When I got my first computer, I was a sophomore in highschool. My parents bought me a Compaq 486, and it ran Windows 3.1. It was a nifty little machine that lasted me through thick and thin, through Windows 95 and through quite a bit of Tech. But one of the first things I ever used it for was drawing.
See, I was a drawing geek from the time I was very small, always sketching something. I'm still a danger to myself and others in art supply stores, but I'm sad to say that otherwise, my art career never really took off. I retained enough skill that I can do a pretty decent Photoshop, and I'm a pretty mean Pictionary teammate... other than that, I'm a novice with the pencil.
Windows 3.1 used Windows Paintbrush, a program I still have saved somewhere because it's light, small, does what you tell it to, and has a few nifty little features I've just never found in any of the top-heavy graphics software you commonly find nowadays. I used to spend hours drawing pictures on it. I'd create sketches in black outline and color them in when I was finished, all very primitive. And I spent hours upon hours going through my little works of art and smoothing them over, correcting small details. In Paintbrush, there's only one zoom: WAY in. Down to the level where you see individual pixels. I'd zoom in, smooth out my line of pixels, move to the side, smooth more, move down, smooth more, etc. More than once I stayed up all night doing this kind of work. I still have some of those drawings.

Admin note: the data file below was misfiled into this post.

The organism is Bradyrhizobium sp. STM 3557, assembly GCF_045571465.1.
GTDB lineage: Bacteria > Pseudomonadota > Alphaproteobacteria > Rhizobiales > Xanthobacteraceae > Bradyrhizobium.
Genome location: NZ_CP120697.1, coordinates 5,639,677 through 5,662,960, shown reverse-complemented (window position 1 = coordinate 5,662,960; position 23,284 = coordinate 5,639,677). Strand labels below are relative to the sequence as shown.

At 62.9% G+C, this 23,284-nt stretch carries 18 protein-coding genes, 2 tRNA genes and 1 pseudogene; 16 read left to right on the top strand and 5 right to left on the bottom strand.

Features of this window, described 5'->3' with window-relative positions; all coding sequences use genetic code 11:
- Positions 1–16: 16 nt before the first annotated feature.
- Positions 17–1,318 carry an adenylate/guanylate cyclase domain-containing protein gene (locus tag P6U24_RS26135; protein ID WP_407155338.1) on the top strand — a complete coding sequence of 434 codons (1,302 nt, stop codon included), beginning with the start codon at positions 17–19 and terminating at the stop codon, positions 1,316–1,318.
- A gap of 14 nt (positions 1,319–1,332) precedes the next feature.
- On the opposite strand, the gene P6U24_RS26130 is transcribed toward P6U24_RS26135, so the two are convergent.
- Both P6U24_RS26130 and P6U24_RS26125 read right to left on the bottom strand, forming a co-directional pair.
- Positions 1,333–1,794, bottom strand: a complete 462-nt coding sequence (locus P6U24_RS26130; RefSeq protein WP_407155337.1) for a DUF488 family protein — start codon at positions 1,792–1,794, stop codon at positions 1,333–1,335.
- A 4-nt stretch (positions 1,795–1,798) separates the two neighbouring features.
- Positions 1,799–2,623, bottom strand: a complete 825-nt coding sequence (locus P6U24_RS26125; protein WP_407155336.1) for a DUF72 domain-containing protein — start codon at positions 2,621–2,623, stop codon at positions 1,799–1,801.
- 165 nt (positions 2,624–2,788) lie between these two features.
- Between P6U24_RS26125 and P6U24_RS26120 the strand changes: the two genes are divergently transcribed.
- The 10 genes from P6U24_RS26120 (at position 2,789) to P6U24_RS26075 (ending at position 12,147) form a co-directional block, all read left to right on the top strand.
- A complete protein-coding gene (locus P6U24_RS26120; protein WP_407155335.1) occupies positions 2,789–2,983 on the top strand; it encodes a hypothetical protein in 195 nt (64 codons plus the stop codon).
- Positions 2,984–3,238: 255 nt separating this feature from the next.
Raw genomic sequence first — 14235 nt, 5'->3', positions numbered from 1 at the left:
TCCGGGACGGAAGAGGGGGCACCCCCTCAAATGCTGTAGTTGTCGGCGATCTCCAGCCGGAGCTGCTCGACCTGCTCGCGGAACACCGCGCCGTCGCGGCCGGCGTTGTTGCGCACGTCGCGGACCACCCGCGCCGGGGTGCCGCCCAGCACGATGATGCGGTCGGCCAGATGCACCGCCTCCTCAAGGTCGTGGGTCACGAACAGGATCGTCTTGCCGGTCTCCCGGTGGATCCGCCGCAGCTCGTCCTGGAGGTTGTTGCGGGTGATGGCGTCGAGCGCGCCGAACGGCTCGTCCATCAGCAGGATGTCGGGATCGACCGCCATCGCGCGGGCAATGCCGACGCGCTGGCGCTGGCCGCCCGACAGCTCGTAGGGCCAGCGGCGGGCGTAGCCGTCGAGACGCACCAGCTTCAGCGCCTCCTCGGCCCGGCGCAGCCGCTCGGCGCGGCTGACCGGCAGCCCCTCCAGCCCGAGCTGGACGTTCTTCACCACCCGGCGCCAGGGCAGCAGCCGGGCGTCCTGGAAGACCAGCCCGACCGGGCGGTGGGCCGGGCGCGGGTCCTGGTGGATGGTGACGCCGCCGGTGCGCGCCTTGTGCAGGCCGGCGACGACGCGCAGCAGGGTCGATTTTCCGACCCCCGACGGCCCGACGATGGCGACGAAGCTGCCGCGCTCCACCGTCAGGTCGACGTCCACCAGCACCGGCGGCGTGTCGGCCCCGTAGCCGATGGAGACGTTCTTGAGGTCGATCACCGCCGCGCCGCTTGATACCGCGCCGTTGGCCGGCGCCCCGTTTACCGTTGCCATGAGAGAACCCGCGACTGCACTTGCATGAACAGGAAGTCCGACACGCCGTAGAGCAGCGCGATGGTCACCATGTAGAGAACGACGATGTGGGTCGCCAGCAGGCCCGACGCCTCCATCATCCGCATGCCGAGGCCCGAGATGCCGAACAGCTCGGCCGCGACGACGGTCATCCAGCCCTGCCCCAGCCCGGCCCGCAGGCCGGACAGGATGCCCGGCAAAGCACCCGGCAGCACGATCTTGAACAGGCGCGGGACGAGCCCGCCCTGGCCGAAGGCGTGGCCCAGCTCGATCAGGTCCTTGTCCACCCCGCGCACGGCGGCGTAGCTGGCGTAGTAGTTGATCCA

And frankly, all the time that I was doing this, I was genuinely convinced that it was a complete and total waste of time except for the personal satisfaction I derived from a drawing well done.
It's only now, after years of doing spot corrections for graphics in documentation, that I realize what an incredibly useful skillset I was building.
Tonight I'm mapping images of leaves to polygons in OpenGL. The resemblance to pixel smoothing in Paintbrush is really quite uncanny.